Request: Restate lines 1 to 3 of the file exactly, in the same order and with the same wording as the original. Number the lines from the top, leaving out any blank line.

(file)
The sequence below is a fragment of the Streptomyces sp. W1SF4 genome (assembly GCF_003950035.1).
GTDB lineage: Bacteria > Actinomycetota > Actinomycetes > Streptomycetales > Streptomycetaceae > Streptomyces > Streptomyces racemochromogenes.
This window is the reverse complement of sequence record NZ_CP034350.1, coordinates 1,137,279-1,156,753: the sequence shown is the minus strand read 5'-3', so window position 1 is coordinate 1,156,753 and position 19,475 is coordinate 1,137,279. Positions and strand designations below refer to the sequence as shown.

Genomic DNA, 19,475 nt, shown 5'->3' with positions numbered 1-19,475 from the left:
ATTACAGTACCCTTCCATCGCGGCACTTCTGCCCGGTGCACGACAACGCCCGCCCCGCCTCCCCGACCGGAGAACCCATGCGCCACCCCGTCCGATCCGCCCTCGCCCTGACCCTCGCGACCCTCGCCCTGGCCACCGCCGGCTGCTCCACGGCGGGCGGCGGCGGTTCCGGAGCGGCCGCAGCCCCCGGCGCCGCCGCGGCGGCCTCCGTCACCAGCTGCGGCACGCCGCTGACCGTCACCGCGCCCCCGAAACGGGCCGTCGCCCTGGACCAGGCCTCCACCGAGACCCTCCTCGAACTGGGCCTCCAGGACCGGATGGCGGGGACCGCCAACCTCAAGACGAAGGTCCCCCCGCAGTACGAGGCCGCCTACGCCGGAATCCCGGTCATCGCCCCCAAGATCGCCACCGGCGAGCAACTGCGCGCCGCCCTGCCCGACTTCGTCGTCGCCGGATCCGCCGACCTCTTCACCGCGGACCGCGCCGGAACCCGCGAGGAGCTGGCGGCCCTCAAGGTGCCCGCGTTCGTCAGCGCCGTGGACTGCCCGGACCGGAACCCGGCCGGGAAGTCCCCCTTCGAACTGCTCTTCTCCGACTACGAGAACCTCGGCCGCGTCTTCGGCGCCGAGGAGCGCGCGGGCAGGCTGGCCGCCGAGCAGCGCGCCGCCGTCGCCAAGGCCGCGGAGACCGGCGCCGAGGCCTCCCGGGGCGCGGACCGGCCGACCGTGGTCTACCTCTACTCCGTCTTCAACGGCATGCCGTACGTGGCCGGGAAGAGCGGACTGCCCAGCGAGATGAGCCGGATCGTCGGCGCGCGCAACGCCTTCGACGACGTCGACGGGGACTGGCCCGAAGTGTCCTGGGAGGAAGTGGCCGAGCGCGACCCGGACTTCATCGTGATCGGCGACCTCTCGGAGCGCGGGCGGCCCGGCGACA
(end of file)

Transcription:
The sequence below is a fragment of the Streptomyces sp. W1SF4 genome (assembly GCF_003950035.1).
GTDB lineage: Bacteria > Actinomycetota > Actinomycetes > Streptomycetales > Streptomycetaceae > Streptomyces > Streptomyces racemochromogenes.
This window is the reverse complement of sequence record NZ_CP034350.1, coordinates 1,137,279-1,156,753: the sequence shown is the minus strand read 5'-3', so window position 1 is coordinate 1,156,753 and position 19,475 is coordinate 1,137,279. Positions and strand designations below refer to the sequence as shown.